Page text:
My other title was going to be "Amazing Glaze"....like the song "Amazing Grace" but I wasn't sure anyone would get that.
It should be no surprise that my hobbies differ than most gals. Shopping does not appeal to me (ask anyone that truly knows me), getting my hair done is close to torture - my hairstylist friend can confirm that with the one haircut I get every 8 months, and getting my nails done is completely out of the question unless I happen to be getting married.
So what does get me excited? More than budgeting, more than going for coffee and certainly more than organizing...glazing wood. If I have a project that has reached the glazing phase, I become positively giddy. Adding just a touch of glaze to a plain old painted project just makes it feel a little more "worn in". Plus, it is super easy and it's impossible to screw up because if you don't like it, just wipe it off!
Here are just a few of the things in our house that I've already attacked. No piece of wood is safe in our house.
I'll walk you through this simple process. Begin by prepping the piece you will be working with. This is a box I built. One coat of primer and two coats of antique white later, this is what it looked like.
Here's an important tip: Glaze can look a little harsh over plain white paint. Since glaze is usually brown, it just translates better on top of a cream colored base. This is especially important to know if you have white kitchen cabinets. Glazed kitchen cabinets are usually an off white of some sort. When we did ours, we chose a very dark ivory. For this particular project, I didn't have any cream colored paint, so I mixed some light brown with some white until I achieved the tone I was looking for. The white needed to be dulled down just a little bit.
If you want your piece to look a little "worn", it is best to sand it before applying glaze. Using a sanding sponge, rub as much of the existing paint off as you prefer. Don't worry if you sand too much, you can always repaint it and start over.
Now that we've sanded a little off, it's time to add a little glaze to age it a bit. Glaze simply extends the drying time of paint, giving you time to work with it before it dries. I bought this gallon of clear glaze a few years ago for about $20 bucks and have used it on a bajillion projects (that is not an overestimate).
You simply mix a little of this glaze with any color of paint and stir it together. The ratio of paint to glaze really depends on what you prefer. Mess around with it in different strengths until you get the look you are going for. I had some really dark chocolate brown for my son's room and have found that if I mix that with the glaze, it makes a perfect antiquing color over almost any base coat color.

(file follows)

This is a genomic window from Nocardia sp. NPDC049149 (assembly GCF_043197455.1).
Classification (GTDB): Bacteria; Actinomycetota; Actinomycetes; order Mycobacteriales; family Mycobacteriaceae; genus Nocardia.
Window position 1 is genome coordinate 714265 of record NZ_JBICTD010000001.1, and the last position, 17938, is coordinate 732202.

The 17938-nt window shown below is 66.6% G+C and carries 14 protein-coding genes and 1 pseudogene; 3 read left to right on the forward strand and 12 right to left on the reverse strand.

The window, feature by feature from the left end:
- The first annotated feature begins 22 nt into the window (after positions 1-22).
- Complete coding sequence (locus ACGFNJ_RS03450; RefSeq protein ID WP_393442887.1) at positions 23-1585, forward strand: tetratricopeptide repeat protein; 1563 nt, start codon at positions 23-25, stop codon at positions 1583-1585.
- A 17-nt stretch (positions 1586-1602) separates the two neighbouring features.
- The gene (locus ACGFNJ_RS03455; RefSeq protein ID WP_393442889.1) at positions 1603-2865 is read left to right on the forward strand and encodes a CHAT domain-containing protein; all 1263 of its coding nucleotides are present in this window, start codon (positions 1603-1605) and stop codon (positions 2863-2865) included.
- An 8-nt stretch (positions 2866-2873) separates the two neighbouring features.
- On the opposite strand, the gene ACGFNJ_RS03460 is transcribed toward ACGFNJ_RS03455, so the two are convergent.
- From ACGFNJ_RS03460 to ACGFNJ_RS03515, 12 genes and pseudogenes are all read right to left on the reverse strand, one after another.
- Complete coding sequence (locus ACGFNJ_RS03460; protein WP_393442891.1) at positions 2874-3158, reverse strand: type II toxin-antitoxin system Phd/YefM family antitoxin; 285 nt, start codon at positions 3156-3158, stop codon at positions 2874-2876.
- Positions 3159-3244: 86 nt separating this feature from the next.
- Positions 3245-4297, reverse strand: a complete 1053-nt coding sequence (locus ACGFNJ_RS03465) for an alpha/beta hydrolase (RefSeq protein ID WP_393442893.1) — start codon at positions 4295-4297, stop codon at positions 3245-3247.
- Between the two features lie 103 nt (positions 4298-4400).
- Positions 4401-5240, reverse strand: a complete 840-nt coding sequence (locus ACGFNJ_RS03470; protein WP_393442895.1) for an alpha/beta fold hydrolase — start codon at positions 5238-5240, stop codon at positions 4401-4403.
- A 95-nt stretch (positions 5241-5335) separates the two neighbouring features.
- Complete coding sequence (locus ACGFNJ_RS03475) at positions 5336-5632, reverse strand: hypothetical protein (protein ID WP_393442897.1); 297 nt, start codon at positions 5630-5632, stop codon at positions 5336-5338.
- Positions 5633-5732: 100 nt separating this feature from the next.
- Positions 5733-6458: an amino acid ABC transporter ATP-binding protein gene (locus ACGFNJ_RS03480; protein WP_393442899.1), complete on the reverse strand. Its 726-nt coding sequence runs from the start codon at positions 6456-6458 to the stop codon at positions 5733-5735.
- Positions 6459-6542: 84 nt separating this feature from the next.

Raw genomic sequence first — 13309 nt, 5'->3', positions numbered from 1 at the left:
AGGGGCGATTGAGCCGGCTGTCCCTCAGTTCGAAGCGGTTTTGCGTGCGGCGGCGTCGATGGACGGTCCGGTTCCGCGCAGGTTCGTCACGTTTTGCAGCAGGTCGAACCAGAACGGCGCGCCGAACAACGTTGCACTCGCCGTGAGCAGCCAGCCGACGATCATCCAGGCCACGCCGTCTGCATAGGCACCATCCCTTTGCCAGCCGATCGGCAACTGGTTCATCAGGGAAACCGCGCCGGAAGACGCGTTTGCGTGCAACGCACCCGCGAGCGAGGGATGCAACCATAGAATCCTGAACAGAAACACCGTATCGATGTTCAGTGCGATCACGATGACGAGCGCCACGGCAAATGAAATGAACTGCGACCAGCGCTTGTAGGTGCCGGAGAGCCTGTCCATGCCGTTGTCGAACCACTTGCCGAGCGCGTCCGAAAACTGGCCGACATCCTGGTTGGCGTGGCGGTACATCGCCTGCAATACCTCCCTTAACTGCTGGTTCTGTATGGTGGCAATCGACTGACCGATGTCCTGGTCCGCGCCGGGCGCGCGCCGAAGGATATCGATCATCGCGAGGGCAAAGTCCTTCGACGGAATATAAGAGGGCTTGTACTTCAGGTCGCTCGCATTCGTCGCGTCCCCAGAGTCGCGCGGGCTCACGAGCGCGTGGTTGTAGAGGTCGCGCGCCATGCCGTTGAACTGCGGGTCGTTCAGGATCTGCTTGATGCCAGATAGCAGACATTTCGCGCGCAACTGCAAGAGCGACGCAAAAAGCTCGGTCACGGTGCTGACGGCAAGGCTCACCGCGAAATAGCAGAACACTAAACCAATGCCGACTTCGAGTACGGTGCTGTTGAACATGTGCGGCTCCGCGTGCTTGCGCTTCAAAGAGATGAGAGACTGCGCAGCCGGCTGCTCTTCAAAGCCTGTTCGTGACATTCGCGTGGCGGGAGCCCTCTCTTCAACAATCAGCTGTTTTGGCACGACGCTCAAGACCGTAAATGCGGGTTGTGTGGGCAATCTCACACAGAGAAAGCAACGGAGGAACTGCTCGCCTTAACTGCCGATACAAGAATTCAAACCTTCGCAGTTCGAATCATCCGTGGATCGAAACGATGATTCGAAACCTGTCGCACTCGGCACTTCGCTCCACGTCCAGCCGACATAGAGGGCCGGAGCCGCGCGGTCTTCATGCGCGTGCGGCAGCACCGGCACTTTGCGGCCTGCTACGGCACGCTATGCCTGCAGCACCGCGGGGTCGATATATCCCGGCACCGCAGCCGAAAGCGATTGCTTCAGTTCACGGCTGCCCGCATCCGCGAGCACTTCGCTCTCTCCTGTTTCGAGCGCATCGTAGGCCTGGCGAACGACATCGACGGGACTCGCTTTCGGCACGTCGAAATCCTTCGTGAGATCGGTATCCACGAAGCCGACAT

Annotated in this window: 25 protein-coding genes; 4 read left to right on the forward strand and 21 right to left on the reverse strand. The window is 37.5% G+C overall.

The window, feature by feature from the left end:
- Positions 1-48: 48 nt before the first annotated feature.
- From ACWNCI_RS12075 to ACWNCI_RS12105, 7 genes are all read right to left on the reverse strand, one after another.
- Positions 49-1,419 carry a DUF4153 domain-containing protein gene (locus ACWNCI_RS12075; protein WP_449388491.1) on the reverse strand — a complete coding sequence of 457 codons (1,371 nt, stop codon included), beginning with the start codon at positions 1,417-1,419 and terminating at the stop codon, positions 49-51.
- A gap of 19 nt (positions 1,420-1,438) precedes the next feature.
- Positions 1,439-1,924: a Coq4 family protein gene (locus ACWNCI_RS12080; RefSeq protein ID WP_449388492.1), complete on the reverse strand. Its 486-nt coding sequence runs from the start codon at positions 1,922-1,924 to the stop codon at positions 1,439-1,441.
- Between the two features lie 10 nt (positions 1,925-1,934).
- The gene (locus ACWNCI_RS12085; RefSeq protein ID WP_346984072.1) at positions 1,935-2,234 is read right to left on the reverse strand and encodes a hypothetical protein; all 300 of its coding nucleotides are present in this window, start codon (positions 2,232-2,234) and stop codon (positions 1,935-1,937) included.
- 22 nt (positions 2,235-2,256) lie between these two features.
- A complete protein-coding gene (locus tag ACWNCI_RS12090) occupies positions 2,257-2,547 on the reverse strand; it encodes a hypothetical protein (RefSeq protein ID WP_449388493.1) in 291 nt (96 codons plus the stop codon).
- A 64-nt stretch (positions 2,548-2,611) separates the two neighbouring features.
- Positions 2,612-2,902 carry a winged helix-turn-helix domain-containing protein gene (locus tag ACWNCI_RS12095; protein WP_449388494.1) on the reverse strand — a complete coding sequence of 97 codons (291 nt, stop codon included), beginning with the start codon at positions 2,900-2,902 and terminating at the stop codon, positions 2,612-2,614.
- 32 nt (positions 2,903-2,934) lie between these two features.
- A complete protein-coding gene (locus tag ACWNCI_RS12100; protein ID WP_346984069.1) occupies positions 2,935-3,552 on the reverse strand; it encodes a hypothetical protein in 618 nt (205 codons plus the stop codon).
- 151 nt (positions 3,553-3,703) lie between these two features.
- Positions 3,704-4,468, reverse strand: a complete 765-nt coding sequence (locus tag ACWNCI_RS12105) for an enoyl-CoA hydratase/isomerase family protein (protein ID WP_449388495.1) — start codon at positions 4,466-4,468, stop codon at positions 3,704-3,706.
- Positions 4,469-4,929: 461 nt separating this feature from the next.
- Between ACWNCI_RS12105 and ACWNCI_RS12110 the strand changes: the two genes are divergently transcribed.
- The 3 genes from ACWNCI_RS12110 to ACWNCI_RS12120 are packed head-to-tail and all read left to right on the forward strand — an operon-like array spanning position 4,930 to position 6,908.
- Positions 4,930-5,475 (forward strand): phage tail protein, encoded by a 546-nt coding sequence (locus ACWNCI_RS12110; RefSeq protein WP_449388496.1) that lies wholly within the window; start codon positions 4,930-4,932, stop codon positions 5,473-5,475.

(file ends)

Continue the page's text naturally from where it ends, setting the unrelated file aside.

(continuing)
So I took my mix of chocolate brown paint and glaze and spread it all over the top of my piece. Doesn't have to look good, just slop it on.
As soon as you've got a section covered, in this case the whole piece, immediately wipe it off with a dry paper towel or cloth. Keep wiping it off until you get the finish/color you are happy with. I ALWAYS have a wet paper towel on hand so if it doesn't look good, the wet paper towel will remove all of the glaze.
Here is what it looks like after the excess glaze has been removed. The glaze dries very quickly so if you just wait a couple minutes, you can flip it over and do the other side.
Much like my mind and sense of humor, I wanted this piece to be a little "dirtier". I grabbed my trustee sidekick, Martha Stewart Coffee Glaze to put in the little divots and cracks to make them pop out even more.
This one dries super quick and is really dark, so I usually end up using my damp paper towel to wipe some of the excess off.
The next two photos are a nice example of this coffee glaze. The first one just has my chocolate brown glaze, the second one has the additional coat of Martha Stewart Coffee Glaze applied. See how it picks up the imperfections a little bit better?
Just for fun, I gave it a quick sand after finishing all the glazing to make it look a little more imperfect. And the finished product:
If you stain the piece a dark color first, then paint it with your color of choice, skipping the primer step, you will get an effect called a "rub though" which looks amazing.
As a side note - this glazing, especially for smaller pieces, is fast and easy. I did this entire thing in less than 15 minutes in my business attire that I wore to work.